Stanford Law Student Calls Out Evidentiary Double Standards in Cases Accusing Police of Excessive Force

It is rare for law students to secure publication of their articles in flagship law reviews. But SLS 3L James Stone defied the odds with his recently published article, Past-Acts Evidence in Excessive Force Litigation, likely the most systematic analysis ever of certain past-act evidentiary standards in civil litigation involving police misconduct.

The trial of Derek Chauvin for George Floyd’s murder was in full swing when Stanford Law Student James Stone, ’23, was taking an evidence class as a first-year law student. He had been reading about communities nationwide moving toward making police misconduct records more accessible to the public. With his mind on the rules of evidence, including the nuanced situations where certain prior bad acts of defendants are admissible in criminal trials, he started thinking about the admissibility standards around past instances of misconduct by police officers who are sued in civil cases for excessive force.

Stanford Law Student Calls Out Evidentiary Double Standards in Cases Accusing Police of Excessive Force

“I wondered if the past-act admissibility standards in these trials are the same for the accused police officers as they are for the plaintiffs bringing those cases,” said Stone, a Connecticut native who, prior to law school, worked as a screenwriter in Hollywood and received a Ph.D. in music theory and composition from U.C. Berkeley.

A year of research and 17,000 words later, he has the answer to his question: no. The standards are not the same. In Past-Acts Evidence in Excessive Force Litigation, 100 Wash. U. L. Rev. 569, Stone critiques how courts’ interpretations of the long-held “objective reasonableness” standard, paired with Rule 404(b) of the Federal Rules of Evidence, cause judges to hold certain officer misconduct evidence irrelevant and therefore inadmissible at trial. Conversely, as he analyzes, many judges admit evidence of a plaintiff-victim’s past drug use, criminal activity, encounters with police, and gang affiliation under what he argues are strained relevance arguments. He undertakes the same analysis to rules around use of past acts to impeach the testimony of plaintiffs and accused officers. 

Stone ultimately advocates for various solutions to the double standard he identifies, including recommending a more nuanced approach to existing balancing tests as well as proposing amendments to certain rules of evidence. “Even in this small evidence-law area of excessive force litigation–after a plaintiff has already somehow made it through qualified immunity and all the other barriers to holding officers accountable–the deck is still stacked. Hopefully this article contributes to a discussion of ways to change that,” said Stone. 

“It’s a really perceptive and really important article about how evidence of other bad acts is regulated in civil rights lawsuits for police misconduct,” said David Sklansky, the Stanley Morrison Professor of Law and the co-director of the Stanford Criminal Justice Center, who advised Stone on his article.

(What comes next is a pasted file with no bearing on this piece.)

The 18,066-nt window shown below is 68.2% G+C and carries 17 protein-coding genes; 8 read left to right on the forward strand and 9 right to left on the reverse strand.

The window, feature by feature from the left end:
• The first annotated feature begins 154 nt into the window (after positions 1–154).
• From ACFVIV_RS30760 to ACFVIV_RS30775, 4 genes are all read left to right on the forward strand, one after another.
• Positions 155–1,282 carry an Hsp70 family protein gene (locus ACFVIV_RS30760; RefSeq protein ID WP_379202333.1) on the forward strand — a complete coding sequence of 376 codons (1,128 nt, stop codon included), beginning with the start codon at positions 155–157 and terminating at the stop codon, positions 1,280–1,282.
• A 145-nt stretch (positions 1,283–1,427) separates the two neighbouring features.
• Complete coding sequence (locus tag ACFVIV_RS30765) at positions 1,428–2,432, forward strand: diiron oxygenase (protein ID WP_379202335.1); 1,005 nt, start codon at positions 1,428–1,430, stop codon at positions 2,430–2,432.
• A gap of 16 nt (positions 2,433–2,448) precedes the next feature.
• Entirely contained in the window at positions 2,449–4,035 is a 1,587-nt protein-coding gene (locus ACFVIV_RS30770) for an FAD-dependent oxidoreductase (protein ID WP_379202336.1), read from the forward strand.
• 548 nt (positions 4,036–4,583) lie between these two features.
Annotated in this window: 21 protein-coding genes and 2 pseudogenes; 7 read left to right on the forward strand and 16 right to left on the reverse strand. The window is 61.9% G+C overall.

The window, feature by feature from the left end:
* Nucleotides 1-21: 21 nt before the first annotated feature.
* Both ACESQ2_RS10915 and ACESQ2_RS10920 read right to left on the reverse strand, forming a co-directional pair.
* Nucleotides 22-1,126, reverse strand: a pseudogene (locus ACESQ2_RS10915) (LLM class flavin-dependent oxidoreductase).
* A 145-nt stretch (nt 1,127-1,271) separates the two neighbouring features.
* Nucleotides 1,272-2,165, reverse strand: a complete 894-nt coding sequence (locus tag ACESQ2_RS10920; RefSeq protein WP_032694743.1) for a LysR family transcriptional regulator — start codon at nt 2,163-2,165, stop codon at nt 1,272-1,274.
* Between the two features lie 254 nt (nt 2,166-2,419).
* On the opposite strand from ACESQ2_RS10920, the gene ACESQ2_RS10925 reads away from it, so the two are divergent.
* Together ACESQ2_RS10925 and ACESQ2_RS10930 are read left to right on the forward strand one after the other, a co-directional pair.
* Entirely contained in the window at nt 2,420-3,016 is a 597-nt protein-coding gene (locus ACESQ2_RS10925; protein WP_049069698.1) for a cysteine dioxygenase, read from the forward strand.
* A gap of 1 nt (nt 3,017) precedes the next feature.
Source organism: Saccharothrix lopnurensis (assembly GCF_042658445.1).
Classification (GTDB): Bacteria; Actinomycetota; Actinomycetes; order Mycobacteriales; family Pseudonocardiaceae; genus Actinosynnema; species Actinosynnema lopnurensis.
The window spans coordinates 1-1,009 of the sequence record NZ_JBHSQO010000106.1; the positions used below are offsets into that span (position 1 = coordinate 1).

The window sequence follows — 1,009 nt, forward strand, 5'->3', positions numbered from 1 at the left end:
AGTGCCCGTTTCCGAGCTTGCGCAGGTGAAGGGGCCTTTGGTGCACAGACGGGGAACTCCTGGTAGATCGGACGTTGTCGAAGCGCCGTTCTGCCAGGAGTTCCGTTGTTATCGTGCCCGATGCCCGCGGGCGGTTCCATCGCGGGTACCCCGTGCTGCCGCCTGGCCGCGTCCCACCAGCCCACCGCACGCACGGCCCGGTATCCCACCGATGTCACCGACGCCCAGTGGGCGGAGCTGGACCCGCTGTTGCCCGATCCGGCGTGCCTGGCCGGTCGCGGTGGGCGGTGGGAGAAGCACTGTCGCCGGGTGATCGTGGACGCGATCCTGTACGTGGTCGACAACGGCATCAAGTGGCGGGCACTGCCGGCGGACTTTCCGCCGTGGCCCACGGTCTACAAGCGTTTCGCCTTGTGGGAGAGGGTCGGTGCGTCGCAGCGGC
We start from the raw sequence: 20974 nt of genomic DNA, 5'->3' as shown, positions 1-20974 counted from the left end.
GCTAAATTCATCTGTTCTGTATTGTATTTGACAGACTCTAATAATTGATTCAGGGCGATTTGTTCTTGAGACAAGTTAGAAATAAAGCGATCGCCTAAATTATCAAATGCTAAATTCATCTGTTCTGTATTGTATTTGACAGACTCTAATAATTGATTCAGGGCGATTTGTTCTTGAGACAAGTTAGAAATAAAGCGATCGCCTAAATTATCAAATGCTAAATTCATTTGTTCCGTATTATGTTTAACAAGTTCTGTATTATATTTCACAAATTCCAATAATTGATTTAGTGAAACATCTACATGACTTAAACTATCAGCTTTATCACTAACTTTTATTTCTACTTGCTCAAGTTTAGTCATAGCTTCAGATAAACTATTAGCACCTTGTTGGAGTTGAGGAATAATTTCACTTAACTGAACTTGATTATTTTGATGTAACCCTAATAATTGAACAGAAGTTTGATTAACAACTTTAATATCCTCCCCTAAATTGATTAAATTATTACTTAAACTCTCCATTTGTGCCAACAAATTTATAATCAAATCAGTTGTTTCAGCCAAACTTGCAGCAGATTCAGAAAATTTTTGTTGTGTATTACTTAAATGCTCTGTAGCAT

“Carrying out the comparison took a lot of work, because the formal rules in both cases are the same: the critical thing is how those rules get applied, and figuring that out required a lot of patient research into the minutiae of individual cases” continued Sklansky “No one else had ever taken the time to do that as systematically as James has, and the many hours he put into researching these cases allowed him to make thoughtful and well-grounded recommendations for using evidence law to make police misconduct litigation fairer and more meaningful.”

In addition to taking one of the deepest-ever academic dives into these compelling questions, Stone also distinguished himself by securing publication in the Washington University Law Review. The majority of law reviews, especially from the country’s top law schools, will not even consider an article by a student. 

“I very quickly realized that most of the journals won’t even look at submissions from law students, but some were somewhat ambiguous in their parameters. For example, Washington University School of Law said it would consider publishing pieces around 15,000 words—so-called “commentaries”—from ‘members of the legal academy, bench and bar,’” Stone said. “So I said to myself, ‘hey, maybe I’m in ‘the academy?’ After they extended an offer to publish the article, I spent a few weeks wondering if they even realized I was a student. I got nervous because I looked at their other published commentaries and could only find ones written by law professors.”

Following graduation later this year, Stone will clerk for Chief Judge Rebecca Pallmeyer of the Northern District of Illinois. His more distant career path may include stops as a federal public defender and perhaps, one day, a law professor. Meanwhile, Stone encourages other law students to consider submitting scholarship to law journals. 

“The fact that students are rarely published in law reviews outside of their own school usually doesn’t have anything to do with the quality of the writing,” he said. “I think it has a lot to do with the fact that students don’t think of this type of publication as an option.”

About Stanford Law School

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